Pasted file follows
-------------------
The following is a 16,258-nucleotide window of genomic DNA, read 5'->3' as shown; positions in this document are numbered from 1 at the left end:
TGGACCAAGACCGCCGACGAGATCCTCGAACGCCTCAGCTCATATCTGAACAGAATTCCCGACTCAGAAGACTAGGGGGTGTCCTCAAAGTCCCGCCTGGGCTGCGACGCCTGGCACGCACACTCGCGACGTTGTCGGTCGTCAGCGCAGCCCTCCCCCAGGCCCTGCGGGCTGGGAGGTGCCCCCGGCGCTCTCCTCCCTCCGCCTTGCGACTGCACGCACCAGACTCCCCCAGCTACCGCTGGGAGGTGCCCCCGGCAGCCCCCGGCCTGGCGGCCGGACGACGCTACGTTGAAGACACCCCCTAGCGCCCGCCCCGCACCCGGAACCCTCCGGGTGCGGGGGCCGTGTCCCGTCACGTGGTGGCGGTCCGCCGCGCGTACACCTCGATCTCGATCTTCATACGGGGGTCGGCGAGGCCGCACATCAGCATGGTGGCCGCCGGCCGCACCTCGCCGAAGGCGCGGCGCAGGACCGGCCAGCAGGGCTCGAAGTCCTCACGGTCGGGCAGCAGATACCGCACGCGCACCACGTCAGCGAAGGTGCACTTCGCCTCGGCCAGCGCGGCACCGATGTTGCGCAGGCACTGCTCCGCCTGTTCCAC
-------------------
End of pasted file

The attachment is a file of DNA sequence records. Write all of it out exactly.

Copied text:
The following is a 16,258-nucleotide window of genomic DNA, read 5'->3' as shown; positions in this document are numbered from 1 at the left end:
TGGACCAAGACCGCCGACGAGATCCTCGAACGCCTCAGCTCATATCTGAACAGAATTCCCGACTCAGAAGACTAGGGGGTGTCCTCAAAGTCCCGCCTGGGCTGCGACGCCTGGCACGCACACTCGCGACGTTGTCGGTCGTCAGCGCAGCCCTCCCCCAGGCCCTGCGGGCTGGGAGGTGCCCCCGGCGCTCTCCTCCCTCCGCCTTGCGACTGCACGCACCAGACTCCCCCAGCTACCGCTGGGAGGTGCCCCCGGCAGCCCCCGGCCTGGCGGCCGGACGACGCTACGTTGAAGACACCCCCTAGCGCCCGCCCCGCACCCGGAACCCTCCGGGTGCGGGGGCCGTGTCCCGTCACGTGGTGGCGGTCCGCCGCGCGTACACCTCGATCTCGATCTTCATACGGGGGTCGGCGAGGCCGCACATCAGCATGGTGGCCGCCGGCCGCACCTCGCCGAAGGCGCGGCGCAGGACCGGCCAGCAGGGCTCGAAGTCCTCACGGTCGGGCAGCAGATACCGCACGCGCACCACGTCAGCGAAGGTGCACTTCGCCTCGGCCAGCGCGGCACCGATGTTGCGCAGGCACTGCTCCGCCTGTTCCAC